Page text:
Then there are environmental conditions, handling situations, boat types, types of dock, and 'foreigner' situations where fenders are required.

But I liked the "What are fenders?" option so much I ticked it anyway.
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Old 05-07-2011, 20:27   #67
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Re: Poll: Which Fender Camp Are You In?

If you have a "permanent slip" there is a neat setup that really works well. You may have seen it used by other slip owners. You string permanent lines from the dock out to the pilings. Then string another set of lines from the outside pilings or from a position along the parallel lines from dock to piling - to the center point on the dock of your slip.
- - This makes two parallel guide lines that keep your boat from straying into the next slip. The "V" shaped lines guide the bow of the boat to the centered position in the slip.
- - These lines can also contain tied off pendants that can be attached to mid-ship cleats to act as spring lines.
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Old 06-07-2011, 04:58   #68
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Re: Poll: Which Fender Camp Are You In?

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Even when I single hand I go through it as check list. 4. Crew briefing.

Glad I'm not the only one who talks to themself. I will remember to report it as 'Crew Briefings'

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Old 06-07-2011, 08:50   #69
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Re: Poll: Which Fender Camp Are You In?

As opposed to what, those that leave their fenders dragging every time they go out?
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Old 06-07-2011, 08:59   #70
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Re: Poll: Which Fender Camp Are You In?

When sailing with others, I explain my intentions before the fight starts, when sailing alone, I talk to myself anyway, so we talk about docking.
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Old 06-07-2011, 09:32   #71
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Re: Poll: Which Fender Camp Are You In?

dont all sailors talk with self-- crew briefing???? even talk to kat..lol he keeps watch.....
but i dont place fenders until after i hit dock and line it all up the way i want it so i dont have to keep readjusting stuff all the time. a lil dock hit isnt gonnna hurt the boat. just dont hit it hard..LOL....
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Old 06-07-2011, 09:37   #72
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Re: Poll: Which Fender Camp Are You In?

Much of the disagreement here stems from the difference between folks who stay in one berth and come and go repeatedly, and cruising folks who seldom if ever utilize a berth more than once.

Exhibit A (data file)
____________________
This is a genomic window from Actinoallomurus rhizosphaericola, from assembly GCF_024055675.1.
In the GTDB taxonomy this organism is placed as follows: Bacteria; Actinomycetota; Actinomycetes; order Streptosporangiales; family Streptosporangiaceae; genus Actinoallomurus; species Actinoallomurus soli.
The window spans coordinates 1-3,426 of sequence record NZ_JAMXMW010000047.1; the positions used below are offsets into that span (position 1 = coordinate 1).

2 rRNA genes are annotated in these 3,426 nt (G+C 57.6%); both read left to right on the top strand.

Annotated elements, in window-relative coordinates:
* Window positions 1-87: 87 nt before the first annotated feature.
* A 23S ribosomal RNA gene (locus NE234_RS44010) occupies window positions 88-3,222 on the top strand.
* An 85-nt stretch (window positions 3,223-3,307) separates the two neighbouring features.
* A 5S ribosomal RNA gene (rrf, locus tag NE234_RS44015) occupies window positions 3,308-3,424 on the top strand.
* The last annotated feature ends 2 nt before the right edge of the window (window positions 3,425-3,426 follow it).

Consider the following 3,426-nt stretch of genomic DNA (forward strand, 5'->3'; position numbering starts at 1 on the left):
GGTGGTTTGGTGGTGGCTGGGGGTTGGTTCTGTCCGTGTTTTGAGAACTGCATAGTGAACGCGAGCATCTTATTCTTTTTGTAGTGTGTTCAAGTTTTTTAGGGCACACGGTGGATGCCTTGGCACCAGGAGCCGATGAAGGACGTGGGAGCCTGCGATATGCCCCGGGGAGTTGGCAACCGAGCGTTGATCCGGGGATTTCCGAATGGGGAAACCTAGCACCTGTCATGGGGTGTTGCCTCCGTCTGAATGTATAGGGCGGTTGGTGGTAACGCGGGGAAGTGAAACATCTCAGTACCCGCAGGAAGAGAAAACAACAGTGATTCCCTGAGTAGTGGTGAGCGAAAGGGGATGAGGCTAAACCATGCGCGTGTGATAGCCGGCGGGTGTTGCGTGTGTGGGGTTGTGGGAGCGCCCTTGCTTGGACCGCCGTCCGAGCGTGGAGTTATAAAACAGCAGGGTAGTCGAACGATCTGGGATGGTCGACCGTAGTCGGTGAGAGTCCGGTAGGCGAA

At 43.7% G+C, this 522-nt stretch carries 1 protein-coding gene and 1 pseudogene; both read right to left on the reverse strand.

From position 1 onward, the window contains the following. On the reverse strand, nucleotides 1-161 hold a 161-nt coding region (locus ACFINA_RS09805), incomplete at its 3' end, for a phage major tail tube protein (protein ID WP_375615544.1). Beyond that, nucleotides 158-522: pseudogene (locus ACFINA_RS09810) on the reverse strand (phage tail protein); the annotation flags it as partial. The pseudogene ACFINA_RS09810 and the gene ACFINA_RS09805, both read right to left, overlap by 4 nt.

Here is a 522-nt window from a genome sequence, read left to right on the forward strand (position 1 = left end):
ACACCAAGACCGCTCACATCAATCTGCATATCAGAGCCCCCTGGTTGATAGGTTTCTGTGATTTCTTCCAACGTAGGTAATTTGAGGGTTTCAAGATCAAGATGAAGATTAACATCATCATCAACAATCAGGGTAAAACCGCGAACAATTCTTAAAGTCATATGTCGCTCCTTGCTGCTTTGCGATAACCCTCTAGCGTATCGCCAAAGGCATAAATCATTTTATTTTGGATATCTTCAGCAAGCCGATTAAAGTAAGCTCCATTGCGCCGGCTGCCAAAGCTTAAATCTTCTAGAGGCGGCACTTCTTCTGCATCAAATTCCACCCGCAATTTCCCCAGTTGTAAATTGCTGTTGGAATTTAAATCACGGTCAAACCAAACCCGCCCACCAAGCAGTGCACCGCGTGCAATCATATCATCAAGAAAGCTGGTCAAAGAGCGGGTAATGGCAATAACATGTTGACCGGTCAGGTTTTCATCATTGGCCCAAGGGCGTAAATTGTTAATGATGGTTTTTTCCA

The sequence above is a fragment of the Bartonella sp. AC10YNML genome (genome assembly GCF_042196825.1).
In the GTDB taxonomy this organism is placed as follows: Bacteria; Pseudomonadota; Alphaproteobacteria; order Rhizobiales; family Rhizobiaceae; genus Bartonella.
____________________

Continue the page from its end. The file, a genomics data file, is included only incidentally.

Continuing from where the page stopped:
When entering a known berth, whatever its configuration, you will know whether fenders should be rigged, where they should (or will) be placed, if there is likely to be current or gusty winds and so on. No problems.

But for those of us who move around (and frankly don't get much practice in berthing) and are always entering a strange berth... well, fenders seem like a good idea. Even better, having a snoop ahead of time to scope out the situation, as MarkJ has suggested. In many marinas, having a "drive by" isn't convenient. I'll often get in the dinghy and explore at leisure before committing myself, either by anchoring nearby or having Ann drive around in circles outside the entrance. You would be surprised what you might find! We've actually found: no cleats on the dock, a dinghy stored in the berth, another boat in the berth, inadequate depth for our boat, fingers so short that we couldn't actually tie the boat up safely, a neighboring boat moored so that there was not room for us, dock lines stretched across our side of the berth from the stern of our neighbor... and once a berth so big that we could have gone in sideways!

Now, as to the instructor who advised to never deploy fenders ahead of time... I suppose that if you have a large crew standing by to leap off with lines while others drop the fenders over in just the right place this might be ok. But for the typical cruising couple, or worse the singlehander, it doesn't make sense to me.

As always, YMMV.

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Old 06-07-2011, 10:02   #73
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Re: Poll: Which Fender Camp Are You In?

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Ok, I am firmly in the fender camp, as many as I can.

HOWEVER, the longer I own a boat, the less room I seem to have to store the crash and bash baubles.

Where do you store them in the size and quantity required.

That's why you have a really large dinghy/tender, to haul all the cra-(stuff) that will not fit inside the large on deck storeage lockers......
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Old 06-07-2011, 14:47   #74
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Re: Poll: Which Fender Camp Are You In?

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. . . But for those of us who move around (and frankly don't get much practice in berthing) and are always entering a strange berth... well, fenders seem like a good idea. Even better, having a snoop ahead of time to scope out the situation, as MarkJ has suggested. In many marinas, having a "drive by" isn't convenient. I'll often get in the dinghy and explore at leisure before committing myself, either by anchoring nearby or having Ann drive around in circles outside the entrance. You would be surprised what you might find! . . .
- - Actually in some places marinas use the "Med-moor" system of a buoy for your bow and stern-to the dock/quay. Checking out the buoy system is quite a smart idea as some have lead lines to the dock and others have pendants and others are floating less that 2 meters from the next buoy. Planing how and where to cross the buoy line ahead of time befrore you back in can save a disaster of having the buoy line/rode/whatever get wrapped around your propeller.
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Old 06-07-2011, 15:09   #75
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Re: Poll: Which Fender Camp Are You In?

I have a nine foot inflatable fender - yes, I said nine feet - which I use in canals, and on rough docks when in other countries, it's great when rafting. In Cuba, I called it my 'chorizo grande' as it's bright red. Got lots of laughs, but protects the sides. It's called a Hullkushion, made in Canada and quite a bit cheaper than the competition's products. Highly recommend one on board any boat.